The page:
Many modifications and other embodiments of the invention will come to mind to one skilled in the art to which this invention pertains having the benefit of the teachings presented in the foregoing descriptions and the associated drawings. Therefore, it is to be understood that the invention is not to be limited to the specific embodiments disclosed and that modifications and other embodiments are intended to be included within the scope of the appended claims. Although specific terms are employed herein, they are not used in a generic and descriptive sense only and not for purposes of limitation.

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Referenced by
Citing PatentFiling datePublication dateApplicantTitle
US6376901 *Jun 6, 2000Apr 23, 2002Texas Instruments IncorporatedPalladium-spot leadframes for solder plated semiconductor devices and method of fabrication
US6583500 *Feb 11, 2002Jun 24, 2003Texas Instruments IncorporatedThin tin preplated semiconductor leadframes
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US6953986 *Dec 8, 2000Oct 11, 2005Texas Instruments IncorporatedLeadframes for high adhesion semiconductor devices and method of fabrication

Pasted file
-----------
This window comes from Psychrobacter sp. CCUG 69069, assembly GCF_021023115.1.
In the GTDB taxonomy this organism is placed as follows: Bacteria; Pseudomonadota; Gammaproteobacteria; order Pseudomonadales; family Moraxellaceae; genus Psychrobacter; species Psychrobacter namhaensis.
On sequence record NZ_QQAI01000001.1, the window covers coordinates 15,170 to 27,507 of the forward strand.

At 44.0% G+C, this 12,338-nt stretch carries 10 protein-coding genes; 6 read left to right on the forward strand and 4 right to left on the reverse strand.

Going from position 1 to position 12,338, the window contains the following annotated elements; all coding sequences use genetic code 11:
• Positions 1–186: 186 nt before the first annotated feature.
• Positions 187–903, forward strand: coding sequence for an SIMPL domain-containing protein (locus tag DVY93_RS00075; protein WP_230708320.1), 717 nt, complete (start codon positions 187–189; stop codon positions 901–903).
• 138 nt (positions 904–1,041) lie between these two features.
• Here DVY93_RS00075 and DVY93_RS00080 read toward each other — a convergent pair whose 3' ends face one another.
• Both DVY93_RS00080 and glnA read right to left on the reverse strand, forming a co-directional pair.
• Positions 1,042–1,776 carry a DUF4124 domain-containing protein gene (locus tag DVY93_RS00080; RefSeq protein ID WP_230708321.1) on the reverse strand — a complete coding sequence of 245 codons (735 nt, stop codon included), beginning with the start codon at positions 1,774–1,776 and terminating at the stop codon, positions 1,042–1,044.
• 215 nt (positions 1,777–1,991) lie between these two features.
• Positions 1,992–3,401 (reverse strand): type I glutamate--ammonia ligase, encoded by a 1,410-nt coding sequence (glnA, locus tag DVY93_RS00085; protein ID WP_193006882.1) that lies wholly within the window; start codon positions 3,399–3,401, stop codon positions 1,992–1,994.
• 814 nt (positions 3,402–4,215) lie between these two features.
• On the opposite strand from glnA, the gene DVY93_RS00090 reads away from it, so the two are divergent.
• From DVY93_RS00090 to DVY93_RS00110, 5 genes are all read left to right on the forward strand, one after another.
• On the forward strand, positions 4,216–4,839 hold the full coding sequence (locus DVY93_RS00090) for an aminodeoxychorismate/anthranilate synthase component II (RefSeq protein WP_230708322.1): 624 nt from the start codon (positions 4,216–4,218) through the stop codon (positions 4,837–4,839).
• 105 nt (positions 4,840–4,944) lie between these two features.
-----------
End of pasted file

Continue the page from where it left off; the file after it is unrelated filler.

US7148085Dec 1, 2003Dec 12, 2006Texas Instruments IncorporatedGold spot plated leadframes for semiconductor devices and method of fabrication
US7245006Aug 25, 2005Jul 17, 2007Texas Instruments IncorporatedPalladium-spot leadframes for high adhesion semiconductor devices and method of fabrication
US7939378Jun 15, 2007May 10, 2011Texas Instruments IncorporatedPalladium-spot leadframes for high adhesion semiconductor devices and method of fabrication
Classifications
U.S. Classification257/666, 257/E23.054, 257/676, 257/779, 257/741, 438/111, 257/767, 257/677, 257/772, 257/692
International ClassificationH01L23/495
Cooperative ClassificationH01L2924/0002, H01L23/49582
European ClassificationH01L23/495M1
Legal Events
DateCodeEventDescription
Aug 28, 2012FPExpired due to failure to pay maintenance fee
Effective date: 20120711
Jul 11, 2012LAPSLapse for failure to pay maintenance fees
Feb 20, 2012REMIMaintenance fee reminder mailed
Dec 17, 2007FPAYFee payment
Year of fee payment: 8
Dec 22, 2003FPAYFee payment
Year of fee payment: 4
Dec 26, 1997ASAssignment
Owner name: SAMSUNG AEROSPACE INDUSTRIES, LTD., KOREA, REPUBLI
Free format text: ASSIGNMENT OF ASSIGNORS INTEREST;ASSIGNORS:KIM, JUNG-DO;BAEK, YOUNG HO;REEL/FRAME:008923/0536
Effective date: 19971226